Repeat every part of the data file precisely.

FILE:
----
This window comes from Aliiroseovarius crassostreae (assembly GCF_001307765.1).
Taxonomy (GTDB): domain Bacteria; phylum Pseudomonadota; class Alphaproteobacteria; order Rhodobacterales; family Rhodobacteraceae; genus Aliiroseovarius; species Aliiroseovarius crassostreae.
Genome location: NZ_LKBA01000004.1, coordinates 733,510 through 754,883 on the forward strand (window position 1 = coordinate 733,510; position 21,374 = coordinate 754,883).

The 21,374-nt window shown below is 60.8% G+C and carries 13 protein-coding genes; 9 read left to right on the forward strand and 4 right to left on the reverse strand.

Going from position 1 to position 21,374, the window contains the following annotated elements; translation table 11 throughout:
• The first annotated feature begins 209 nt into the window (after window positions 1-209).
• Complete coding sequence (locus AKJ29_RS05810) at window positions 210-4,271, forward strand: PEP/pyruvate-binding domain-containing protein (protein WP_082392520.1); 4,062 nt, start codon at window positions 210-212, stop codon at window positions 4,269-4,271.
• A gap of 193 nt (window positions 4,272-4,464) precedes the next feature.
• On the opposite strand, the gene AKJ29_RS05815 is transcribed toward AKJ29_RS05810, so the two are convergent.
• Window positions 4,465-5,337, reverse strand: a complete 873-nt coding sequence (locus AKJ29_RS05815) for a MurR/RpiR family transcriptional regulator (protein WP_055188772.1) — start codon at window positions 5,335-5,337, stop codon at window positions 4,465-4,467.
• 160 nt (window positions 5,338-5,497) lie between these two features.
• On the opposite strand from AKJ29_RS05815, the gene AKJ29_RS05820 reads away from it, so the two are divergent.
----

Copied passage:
This window comes from Aliiroseovarius crassostreae (assembly GCF_001307765.1).
Taxonomy (GTDB): domain Bacteria; phylum Pseudomonadota; class Alphaproteobacteria; order Rhodobacterales; family Rhodobacteraceae; genus Aliiroseovarius; species Aliiroseovarius crassostreae.
Genome location: NZ_LKBA01000004.1, coordinates 733,510 through 754,883 on the forward strand (window position 1 = coordinate 733,510; position 21,374 = coordinate 754,883).

The 21,374-nt window shown below is 60.8% G+C and carries 13 protein-coding genes; 9 read left to right on the forward strand and 4 right to left on the reverse strand.

Going from position 1 to position 21,374, the window contains the following annotated elements; translation table 11 throughout:
• The first annotated feature begins 209 nt into the window (after window positions 1-209).
• Complete coding sequence (locus AKJ29_RS05810) at window positions 210-4,271, forward strand: PEP/pyruvate-binding domain-containing protein (protein WP_082392520.1); 4,062 nt, start codon at window positions 210-212, stop codon at window positions 4,269-4,271.
• A gap of 193 nt (window positions 4,272-4,464) precedes the next feature.
• On the opposite strand, the gene AKJ29_RS05815 is transcribed toward AKJ29_RS05810, so the two are convergent.
• Window positions 4,465-5,337, reverse strand: a complete 873-nt coding sequence (locus AKJ29_RS05815) for a MurR/RpiR family transcriptional regulator (protein WP_055188772.1) — start codon at window positions 5,335-5,337, stop codon at window positions 4,465-4,467.
• 160 nt (window positions 5,338-5,497) lie between these two features.
• On the opposite strand from AKJ29_RS05815, the gene AKJ29_RS05820 reads away from it, so the two are divergent.